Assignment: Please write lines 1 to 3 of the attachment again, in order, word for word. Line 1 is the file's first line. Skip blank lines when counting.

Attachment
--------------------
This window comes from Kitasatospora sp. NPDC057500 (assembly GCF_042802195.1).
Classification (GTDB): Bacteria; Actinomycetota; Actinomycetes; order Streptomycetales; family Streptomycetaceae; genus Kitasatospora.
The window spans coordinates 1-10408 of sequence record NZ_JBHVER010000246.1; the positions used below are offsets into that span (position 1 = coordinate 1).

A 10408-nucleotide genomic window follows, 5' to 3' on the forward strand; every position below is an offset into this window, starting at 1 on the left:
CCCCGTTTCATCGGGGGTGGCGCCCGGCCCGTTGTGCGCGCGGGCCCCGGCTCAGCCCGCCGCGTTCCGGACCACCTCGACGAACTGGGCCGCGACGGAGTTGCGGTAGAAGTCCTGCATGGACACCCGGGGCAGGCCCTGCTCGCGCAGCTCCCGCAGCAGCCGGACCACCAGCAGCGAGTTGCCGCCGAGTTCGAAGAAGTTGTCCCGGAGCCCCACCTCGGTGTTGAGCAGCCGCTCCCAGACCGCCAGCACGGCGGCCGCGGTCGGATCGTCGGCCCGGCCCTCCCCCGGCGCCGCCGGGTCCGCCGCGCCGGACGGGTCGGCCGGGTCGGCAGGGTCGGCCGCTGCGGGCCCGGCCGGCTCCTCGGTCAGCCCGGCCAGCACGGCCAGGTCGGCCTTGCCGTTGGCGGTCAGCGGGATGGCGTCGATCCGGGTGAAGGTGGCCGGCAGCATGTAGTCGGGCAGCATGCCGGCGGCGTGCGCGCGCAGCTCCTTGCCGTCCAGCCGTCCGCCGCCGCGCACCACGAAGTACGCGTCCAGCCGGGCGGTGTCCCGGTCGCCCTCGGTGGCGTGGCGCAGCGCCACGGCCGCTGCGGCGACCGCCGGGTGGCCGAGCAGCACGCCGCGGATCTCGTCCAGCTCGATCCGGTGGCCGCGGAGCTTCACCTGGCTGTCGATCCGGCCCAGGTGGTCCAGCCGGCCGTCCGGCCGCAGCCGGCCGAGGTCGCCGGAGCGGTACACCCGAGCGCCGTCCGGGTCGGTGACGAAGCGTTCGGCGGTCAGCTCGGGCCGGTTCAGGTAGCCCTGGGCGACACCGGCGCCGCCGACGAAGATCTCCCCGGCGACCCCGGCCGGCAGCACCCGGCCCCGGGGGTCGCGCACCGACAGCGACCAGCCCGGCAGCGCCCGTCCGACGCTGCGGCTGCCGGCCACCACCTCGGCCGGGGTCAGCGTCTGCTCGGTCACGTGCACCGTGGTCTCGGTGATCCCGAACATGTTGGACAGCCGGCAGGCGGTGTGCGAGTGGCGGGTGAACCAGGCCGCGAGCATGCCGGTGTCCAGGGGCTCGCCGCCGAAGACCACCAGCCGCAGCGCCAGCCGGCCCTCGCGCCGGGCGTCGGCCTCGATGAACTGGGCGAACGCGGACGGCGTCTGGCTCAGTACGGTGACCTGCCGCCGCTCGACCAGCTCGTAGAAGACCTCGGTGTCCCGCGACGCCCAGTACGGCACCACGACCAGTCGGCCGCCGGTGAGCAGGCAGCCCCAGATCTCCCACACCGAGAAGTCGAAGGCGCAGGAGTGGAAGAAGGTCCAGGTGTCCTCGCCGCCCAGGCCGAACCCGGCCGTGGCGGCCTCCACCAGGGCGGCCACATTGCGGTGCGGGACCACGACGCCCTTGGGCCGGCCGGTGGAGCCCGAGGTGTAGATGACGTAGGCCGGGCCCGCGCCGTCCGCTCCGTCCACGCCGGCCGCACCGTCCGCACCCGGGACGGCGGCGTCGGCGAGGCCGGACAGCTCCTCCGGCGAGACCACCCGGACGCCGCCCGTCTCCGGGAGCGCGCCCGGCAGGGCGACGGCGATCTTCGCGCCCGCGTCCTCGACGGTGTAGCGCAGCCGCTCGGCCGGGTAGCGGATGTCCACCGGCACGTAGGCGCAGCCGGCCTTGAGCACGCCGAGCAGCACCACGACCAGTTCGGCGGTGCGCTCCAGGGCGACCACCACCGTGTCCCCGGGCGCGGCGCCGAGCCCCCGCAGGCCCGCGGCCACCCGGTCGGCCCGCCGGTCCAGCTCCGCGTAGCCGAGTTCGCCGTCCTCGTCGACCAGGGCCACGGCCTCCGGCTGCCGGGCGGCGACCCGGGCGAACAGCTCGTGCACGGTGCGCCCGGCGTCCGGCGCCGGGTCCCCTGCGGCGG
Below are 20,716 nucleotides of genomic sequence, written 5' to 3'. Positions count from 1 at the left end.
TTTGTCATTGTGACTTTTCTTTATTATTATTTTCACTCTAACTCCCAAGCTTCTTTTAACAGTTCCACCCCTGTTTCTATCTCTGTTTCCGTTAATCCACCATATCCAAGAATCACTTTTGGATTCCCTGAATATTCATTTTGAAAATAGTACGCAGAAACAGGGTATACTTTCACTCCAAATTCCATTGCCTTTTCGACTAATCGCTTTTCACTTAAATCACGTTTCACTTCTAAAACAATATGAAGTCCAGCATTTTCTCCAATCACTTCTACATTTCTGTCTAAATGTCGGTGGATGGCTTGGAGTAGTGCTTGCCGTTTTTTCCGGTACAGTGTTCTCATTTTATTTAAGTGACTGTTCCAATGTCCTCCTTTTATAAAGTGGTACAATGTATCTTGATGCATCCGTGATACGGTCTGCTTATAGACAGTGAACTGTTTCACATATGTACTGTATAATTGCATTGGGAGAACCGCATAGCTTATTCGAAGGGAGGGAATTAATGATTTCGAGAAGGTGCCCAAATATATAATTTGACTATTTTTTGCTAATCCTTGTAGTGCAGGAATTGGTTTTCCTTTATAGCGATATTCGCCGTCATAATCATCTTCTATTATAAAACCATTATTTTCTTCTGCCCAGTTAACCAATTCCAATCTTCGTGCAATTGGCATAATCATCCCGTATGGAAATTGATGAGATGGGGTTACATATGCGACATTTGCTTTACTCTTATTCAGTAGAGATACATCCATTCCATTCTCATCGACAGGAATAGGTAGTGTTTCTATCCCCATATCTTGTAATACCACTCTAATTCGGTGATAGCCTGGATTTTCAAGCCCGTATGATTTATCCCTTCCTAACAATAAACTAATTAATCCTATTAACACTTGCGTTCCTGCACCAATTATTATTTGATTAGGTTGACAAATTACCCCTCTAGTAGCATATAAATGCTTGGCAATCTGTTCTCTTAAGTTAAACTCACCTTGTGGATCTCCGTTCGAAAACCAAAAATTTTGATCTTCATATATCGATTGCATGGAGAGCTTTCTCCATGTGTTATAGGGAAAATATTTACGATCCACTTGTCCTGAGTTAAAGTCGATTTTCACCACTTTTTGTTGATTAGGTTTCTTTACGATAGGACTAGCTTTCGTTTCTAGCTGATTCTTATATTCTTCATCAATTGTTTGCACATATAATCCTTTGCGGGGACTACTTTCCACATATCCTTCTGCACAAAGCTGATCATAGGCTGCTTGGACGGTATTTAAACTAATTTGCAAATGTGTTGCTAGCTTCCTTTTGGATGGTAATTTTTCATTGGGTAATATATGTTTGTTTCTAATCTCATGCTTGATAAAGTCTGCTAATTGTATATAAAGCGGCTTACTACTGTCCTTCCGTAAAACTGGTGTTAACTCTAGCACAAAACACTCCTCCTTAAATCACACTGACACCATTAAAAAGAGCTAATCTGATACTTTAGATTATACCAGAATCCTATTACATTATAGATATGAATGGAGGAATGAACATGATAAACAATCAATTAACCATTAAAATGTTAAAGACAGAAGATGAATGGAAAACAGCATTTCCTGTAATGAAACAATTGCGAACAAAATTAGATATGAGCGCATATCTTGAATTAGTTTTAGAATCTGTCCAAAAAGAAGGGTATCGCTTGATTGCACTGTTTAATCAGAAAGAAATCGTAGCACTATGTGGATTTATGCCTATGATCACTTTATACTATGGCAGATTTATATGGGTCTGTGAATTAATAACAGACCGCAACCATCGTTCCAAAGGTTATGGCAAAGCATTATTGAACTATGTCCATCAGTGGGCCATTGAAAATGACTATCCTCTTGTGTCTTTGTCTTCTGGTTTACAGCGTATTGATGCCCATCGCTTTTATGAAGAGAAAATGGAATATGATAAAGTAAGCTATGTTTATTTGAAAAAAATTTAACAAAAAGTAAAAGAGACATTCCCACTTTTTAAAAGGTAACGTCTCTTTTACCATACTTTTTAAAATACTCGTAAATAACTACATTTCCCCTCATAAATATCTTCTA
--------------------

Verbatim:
This window comes from Kitasatospora sp. NPDC057500 (assembly GCF_042802195.1).
Classification (GTDB): Bacteria; Actinomycetota; Actinomycetes; order Streptomycetales; family Streptomycetaceae; genus Kitasatospora.
The window spans coordinates 1-10408 of sequence record NZ_JBHVER010000246.1; the positions used below are offsets into that span (position 1 = coordinate 1).